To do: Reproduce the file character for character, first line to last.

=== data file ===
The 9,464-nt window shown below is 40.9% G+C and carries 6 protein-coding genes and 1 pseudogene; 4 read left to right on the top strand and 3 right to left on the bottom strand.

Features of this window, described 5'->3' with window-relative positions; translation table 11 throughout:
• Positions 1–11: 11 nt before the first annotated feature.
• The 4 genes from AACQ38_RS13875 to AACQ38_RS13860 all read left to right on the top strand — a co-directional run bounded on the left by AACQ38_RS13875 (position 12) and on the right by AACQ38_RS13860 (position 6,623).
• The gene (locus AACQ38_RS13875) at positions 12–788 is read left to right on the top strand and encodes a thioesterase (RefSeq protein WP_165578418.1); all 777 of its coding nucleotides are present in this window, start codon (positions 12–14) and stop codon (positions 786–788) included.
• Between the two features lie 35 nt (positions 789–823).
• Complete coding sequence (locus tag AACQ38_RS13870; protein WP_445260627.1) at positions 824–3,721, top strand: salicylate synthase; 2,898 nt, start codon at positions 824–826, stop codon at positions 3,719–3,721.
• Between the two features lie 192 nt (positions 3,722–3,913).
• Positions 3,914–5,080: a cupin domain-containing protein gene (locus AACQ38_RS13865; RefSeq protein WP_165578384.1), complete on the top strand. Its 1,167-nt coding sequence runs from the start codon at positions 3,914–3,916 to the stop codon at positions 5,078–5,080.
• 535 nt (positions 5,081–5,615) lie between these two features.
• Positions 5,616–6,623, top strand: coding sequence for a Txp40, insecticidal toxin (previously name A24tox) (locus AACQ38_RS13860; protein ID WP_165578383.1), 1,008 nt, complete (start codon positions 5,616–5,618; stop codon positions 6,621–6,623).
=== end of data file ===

The 9,464-nt window shown below is 40.9% G+C and carries 6 protein-coding genes and 1 pseudogene; 4 read left to right on the top strand and 3 right to left on the bottom strand.

Features of this window, described 5'->3' with window-relative positions; translation table 11 throughout:
• Positions 1–11: 11 nt before the first annotated feature.
• The 4 genes from AACQ38_RS13875 to AACQ38_RS13860 all read left to right on the top strand — a co-directional run bounded on the left by AACQ38_RS13875 (position 12) and on the right by AACQ38_RS13860 (position 6,623).
• The gene (locus AACQ38_RS13875) at positions 12–788 is read left to right on the top strand and encodes a thioesterase (RefSeq protein WP_165578418.1); all 777 of its coding nucleotides are present in this window, start codon (positions 12–14) and stop codon (positions 786–788) included.
• Between the two features lie 35 nt (positions 789–823).
• Complete coding sequence (locus tag AACQ38_RS13870; protein WP_445260627.1) at positions 824–3,721, top strand: salicylate synthase; 2,898 nt, start codon at positions 824–826, stop codon at positions 3,719–3,721.
• Between the two features lie 192 nt (positions 3,722–3,913).
• Positions 3,914–5,080: a cupin domain-containing protein gene (locus AACQ38_RS13865; RefSeq protein WP_165578384.1), complete on the top strand. Its 1,167-nt coding sequence runs from the start codon at positions 3,914–3,916 to the stop codon at positions 5,078–5,080.
• 535 nt (positions 5,081–5,615) lie between these two features.
• Positions 5,616–6,623, top strand: coding sequence for a Txp40, insecticidal toxin (previously name A24tox) (locus AACQ38_RS13860; protein ID WP_165578383.1), 1,008 nt, complete (start codon positions 5,616–5,618; stop codon positions 6,621–6,623).